By Charles King, Pund-IT, Inc. February 4, 2015
Dynasties tend to be hard on kids, especially when primogeniture – the awarding of premium rights and inheritances to firstborn children – is part of the mix. This isn’t to say that such environments necessarily devolve into scenes from The Lion in Winter or outtakes from The Sopranos, but they do tend to breed feelings of entitlement and neglect, deservedly or not.
It is arguable that just such a state of affairs existed at IBM in the years leading up to last year’s sale of its System x organization and assets to Lenovo. The deal followed a decade of remarkable, even astounding technical and commercial gains by Intel-based servers to the point where they dominate (with some 80%+ of annual sales) business computing environments of nearly every kind. But despite this ongoing progress, IBM typically positioned and promoted its own z System mainframe and Power System solutions ahead of Intel-based System x offerings.
That made sense from an overall business perspective. Like other proprietary computing architectures, IBM’s mainframe and Power solutions delivered higher profit margins than System x. Additionally, the company has long sought to avoid or to extricate itself from commodity-centric technologies and markets. However, that also led to some customer confusion and missed opportunities in markets that remain clearly ripe for x86 technologies.
But that was then and, as was amply clear last week in Raleigh, North Carolina at the Analyst Insights event hosted by Lenovo’s new Enterprise Business Group (EBG), this is very much now. There, Lenovo’s EBG executive team (most of them former IBMers) provided a clear view of the group’s current state, its immediate plans and the opportunities and challenges that lay ahead.
Lenovo and System x – cultural fitness
Virtually every IT industry acquisition faces cultural and technological compatibility issues, with the former being thornier far more often than the latter. But cultural challenges seem relatively minor in the match-up between Lenovo and System x.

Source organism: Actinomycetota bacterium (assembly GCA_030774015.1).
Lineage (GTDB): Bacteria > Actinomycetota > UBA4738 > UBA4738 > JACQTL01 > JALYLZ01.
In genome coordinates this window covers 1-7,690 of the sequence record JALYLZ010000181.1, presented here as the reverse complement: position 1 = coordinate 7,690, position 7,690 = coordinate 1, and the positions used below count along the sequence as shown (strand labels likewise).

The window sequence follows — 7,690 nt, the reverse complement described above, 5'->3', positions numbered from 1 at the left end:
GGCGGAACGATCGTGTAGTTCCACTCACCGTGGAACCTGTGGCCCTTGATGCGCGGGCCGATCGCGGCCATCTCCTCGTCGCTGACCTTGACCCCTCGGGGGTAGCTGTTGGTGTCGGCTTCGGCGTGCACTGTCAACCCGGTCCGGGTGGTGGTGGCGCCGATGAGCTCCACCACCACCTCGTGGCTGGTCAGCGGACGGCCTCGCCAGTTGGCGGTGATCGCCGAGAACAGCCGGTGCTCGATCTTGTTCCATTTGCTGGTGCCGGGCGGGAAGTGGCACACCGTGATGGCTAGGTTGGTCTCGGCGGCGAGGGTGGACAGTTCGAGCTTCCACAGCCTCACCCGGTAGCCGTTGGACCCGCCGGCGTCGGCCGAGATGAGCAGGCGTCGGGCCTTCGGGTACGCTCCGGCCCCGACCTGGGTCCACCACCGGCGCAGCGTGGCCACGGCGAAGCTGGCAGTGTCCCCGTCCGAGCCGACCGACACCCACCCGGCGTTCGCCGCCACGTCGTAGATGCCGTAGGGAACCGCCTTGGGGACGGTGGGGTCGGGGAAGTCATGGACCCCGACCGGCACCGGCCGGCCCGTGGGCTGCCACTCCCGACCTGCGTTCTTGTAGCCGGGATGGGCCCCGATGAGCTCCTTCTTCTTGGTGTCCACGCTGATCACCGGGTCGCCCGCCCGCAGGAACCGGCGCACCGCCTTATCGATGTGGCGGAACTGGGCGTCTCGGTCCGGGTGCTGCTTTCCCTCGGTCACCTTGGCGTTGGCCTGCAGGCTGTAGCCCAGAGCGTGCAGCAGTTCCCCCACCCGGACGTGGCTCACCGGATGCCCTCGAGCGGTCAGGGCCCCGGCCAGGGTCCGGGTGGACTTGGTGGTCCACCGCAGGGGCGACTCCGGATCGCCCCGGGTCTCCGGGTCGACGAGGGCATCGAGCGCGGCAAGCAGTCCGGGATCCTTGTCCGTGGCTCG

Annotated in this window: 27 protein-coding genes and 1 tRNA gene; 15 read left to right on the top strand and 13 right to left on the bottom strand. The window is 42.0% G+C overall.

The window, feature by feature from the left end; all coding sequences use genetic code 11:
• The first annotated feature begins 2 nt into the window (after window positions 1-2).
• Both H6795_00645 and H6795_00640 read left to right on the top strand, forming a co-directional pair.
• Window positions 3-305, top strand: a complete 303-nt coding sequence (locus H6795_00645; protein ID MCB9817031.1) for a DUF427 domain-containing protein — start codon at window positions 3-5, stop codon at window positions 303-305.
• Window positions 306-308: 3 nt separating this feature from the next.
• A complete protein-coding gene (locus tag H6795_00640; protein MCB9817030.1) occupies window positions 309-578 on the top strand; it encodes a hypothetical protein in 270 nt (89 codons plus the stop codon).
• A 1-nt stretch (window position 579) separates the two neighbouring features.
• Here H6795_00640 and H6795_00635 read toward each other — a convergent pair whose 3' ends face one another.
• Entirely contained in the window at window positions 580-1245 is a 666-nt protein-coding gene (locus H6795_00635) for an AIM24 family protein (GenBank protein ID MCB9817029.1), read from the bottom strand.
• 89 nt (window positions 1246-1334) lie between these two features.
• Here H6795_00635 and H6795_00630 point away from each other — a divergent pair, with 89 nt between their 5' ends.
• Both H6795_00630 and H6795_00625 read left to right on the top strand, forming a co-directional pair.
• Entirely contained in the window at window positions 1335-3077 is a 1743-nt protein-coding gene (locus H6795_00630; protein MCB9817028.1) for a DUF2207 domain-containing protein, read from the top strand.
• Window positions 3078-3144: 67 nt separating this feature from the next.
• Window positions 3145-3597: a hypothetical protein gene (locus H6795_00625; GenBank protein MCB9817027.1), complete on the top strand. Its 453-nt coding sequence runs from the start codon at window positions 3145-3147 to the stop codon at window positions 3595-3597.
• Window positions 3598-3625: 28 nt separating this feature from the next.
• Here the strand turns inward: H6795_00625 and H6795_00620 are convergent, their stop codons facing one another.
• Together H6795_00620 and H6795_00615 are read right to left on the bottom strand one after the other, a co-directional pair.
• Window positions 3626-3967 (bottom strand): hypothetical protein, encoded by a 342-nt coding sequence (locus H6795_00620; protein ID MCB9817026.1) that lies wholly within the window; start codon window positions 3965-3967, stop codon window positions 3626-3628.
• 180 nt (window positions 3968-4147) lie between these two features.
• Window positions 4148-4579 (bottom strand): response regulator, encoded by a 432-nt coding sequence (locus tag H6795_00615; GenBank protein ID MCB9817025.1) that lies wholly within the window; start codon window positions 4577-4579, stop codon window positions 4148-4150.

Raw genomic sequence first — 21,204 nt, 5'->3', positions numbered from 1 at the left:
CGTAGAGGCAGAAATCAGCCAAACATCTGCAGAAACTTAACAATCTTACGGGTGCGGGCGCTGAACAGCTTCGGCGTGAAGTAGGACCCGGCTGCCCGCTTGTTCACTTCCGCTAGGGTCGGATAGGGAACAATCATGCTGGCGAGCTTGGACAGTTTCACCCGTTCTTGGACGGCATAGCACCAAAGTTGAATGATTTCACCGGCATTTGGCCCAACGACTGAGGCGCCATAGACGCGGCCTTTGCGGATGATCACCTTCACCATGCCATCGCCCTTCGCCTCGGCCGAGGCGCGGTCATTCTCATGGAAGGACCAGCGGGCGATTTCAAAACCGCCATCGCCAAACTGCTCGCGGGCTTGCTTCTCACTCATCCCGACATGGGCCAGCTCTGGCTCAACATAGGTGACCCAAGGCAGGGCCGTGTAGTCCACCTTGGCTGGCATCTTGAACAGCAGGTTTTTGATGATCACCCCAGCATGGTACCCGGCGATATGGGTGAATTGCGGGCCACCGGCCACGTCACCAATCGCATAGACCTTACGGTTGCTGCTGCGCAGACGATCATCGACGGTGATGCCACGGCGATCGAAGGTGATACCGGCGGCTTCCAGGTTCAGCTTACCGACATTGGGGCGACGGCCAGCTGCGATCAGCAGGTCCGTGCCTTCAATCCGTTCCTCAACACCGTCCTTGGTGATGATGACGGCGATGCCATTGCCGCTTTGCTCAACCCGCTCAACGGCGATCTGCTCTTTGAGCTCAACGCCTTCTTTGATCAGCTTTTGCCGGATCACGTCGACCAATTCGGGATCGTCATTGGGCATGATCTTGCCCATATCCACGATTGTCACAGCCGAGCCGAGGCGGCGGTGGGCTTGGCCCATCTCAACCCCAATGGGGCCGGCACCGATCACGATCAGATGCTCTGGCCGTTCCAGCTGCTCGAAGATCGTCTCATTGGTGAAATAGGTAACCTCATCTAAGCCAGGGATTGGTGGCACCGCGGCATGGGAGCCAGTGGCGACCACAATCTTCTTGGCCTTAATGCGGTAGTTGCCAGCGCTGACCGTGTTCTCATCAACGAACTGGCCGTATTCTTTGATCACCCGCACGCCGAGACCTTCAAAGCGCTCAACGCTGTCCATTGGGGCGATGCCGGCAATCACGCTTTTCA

Why so? Partly due to an element of “been there/done that” in the proceedings. After all, a decade ago Lenovo acquired IBM’s PC division, and both it and System x shared a campus in Raleigh, so the two companies share a long history, as do many of their workers. In other words, there were fewer surprises for either side this time around.
But the position of System x at IBM, where it tended to take a backseat to the mainframe and Power organizations, means that most everyone in the group relishes the shift in strategic value. At Lenovo, System x is the “point of the spear” of the company’s enterprise-focused plans and hopes. For an organization that has long been every bit as “enterprise class” as its elder siblings, that recognition and respect, along with the opportunities for unfettered competition, are especially welcome.
The view ahead
Analyst Insights was kicked off and led by Adalio Sanchez, formerly GM of System x and now SVP of Enterprise Systems who began by enumerating Lenovo’s market strategy and EBG’s role in the process. In essence, the company’s future plans include driving to $100B in annual revenues, being a leader in each of its core businesses (as it is now in PCs), achieving significant growth in new businesses and being an effective vendor of endpoint-to-data center computing solutions.